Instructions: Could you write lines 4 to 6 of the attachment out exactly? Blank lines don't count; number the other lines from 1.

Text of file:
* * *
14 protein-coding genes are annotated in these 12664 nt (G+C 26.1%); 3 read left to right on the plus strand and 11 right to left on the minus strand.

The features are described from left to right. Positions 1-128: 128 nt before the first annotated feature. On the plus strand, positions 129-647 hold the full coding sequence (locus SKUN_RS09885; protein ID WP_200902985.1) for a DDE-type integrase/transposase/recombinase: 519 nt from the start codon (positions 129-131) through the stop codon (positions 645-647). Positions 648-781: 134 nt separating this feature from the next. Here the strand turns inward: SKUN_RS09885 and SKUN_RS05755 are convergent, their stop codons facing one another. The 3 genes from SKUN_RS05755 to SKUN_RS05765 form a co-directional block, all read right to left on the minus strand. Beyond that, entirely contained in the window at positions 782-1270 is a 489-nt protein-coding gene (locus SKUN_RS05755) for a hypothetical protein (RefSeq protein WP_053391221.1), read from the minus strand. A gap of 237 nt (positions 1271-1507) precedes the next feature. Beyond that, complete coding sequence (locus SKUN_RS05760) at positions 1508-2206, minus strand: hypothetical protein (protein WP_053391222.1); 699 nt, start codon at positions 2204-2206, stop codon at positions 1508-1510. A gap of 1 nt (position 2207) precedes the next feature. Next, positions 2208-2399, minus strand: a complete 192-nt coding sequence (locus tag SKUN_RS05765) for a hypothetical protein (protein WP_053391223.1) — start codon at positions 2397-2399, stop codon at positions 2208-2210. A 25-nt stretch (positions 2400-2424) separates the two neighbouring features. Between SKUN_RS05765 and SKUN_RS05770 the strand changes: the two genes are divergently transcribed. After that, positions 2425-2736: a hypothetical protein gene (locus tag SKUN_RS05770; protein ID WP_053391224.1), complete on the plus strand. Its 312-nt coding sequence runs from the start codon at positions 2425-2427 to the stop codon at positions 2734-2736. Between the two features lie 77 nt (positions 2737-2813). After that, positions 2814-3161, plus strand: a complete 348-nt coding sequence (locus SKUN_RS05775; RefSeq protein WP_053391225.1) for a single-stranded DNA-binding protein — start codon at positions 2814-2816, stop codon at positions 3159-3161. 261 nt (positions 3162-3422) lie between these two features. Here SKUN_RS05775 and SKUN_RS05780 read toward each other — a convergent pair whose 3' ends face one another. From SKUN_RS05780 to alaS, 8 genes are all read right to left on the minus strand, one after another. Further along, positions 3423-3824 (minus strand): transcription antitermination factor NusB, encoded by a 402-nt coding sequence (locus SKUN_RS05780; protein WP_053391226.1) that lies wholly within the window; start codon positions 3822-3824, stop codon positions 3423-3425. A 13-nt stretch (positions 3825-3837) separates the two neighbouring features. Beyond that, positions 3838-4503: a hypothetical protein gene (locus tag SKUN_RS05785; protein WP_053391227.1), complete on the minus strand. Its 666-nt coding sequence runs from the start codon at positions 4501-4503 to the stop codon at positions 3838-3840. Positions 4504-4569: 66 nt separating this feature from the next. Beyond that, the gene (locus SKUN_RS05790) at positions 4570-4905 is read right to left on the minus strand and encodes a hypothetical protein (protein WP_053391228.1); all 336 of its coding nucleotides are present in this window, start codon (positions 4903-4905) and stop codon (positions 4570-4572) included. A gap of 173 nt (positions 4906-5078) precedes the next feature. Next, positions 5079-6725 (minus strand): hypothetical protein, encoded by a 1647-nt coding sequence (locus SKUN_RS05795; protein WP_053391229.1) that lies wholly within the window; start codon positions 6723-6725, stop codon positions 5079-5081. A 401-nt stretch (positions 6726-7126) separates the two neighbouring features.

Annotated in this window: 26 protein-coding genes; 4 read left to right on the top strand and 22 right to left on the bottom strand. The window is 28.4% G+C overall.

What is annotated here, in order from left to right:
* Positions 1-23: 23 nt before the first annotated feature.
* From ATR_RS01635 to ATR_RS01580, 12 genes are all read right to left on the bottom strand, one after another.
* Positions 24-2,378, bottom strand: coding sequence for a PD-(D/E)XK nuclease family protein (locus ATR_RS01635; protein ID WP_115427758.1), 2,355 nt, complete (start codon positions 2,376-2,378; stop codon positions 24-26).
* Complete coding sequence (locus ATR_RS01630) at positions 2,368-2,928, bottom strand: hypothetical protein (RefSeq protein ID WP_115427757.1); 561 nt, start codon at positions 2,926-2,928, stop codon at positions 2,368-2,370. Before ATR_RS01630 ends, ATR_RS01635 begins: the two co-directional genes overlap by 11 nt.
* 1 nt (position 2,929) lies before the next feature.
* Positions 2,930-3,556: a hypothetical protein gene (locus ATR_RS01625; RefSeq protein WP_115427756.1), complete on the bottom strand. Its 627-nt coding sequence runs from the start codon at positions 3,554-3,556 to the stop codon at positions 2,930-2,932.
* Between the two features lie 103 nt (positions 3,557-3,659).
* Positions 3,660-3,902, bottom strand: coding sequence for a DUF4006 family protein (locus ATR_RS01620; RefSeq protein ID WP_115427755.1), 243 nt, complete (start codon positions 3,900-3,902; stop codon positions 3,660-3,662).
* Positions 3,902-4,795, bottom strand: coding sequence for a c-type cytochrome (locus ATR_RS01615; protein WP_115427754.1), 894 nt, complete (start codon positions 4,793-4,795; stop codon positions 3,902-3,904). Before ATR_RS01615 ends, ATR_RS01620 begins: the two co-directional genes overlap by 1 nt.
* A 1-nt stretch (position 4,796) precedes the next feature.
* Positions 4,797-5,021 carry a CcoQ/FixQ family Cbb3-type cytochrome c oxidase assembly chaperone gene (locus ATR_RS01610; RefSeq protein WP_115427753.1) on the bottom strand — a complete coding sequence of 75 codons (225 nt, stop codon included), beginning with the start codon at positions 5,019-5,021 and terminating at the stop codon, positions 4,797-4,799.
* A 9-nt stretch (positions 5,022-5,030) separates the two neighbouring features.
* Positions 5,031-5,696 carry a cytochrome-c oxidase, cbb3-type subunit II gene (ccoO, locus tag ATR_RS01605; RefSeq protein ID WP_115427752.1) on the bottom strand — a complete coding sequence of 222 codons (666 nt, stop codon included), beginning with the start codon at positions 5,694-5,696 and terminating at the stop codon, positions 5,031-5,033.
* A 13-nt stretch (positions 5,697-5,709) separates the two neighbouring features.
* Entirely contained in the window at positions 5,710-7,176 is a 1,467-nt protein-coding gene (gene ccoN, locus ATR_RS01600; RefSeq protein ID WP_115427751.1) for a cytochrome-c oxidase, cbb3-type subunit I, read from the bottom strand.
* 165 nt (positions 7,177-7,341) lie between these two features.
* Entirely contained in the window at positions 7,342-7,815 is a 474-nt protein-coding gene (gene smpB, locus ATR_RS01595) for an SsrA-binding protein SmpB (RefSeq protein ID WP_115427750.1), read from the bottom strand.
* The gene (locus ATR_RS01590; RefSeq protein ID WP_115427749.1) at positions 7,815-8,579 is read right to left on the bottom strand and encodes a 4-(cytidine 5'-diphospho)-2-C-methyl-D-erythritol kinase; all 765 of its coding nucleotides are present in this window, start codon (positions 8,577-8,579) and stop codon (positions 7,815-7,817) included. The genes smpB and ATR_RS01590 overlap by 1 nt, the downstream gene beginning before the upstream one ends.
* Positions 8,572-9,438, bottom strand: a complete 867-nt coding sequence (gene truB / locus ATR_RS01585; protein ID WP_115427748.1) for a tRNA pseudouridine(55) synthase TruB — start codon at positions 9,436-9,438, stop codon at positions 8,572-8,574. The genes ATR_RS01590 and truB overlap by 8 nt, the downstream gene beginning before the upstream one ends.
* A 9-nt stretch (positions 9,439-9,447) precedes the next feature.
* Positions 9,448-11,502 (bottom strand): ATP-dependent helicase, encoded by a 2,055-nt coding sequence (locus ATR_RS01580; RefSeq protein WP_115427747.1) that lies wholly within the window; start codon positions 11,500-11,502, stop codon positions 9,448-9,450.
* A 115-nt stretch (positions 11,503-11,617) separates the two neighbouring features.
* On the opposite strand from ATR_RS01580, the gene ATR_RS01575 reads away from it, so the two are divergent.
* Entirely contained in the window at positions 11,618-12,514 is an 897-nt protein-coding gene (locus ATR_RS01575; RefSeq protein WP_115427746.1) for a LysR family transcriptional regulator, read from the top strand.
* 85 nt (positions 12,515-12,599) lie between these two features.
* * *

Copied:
What is annotated here, in order from left to right:
* Positions 1-23: 23 nt before the first annotated feature.
* From ATR_RS01635 to ATR_RS01580, 12 genes are all read right to left on the bottom strand, one after another.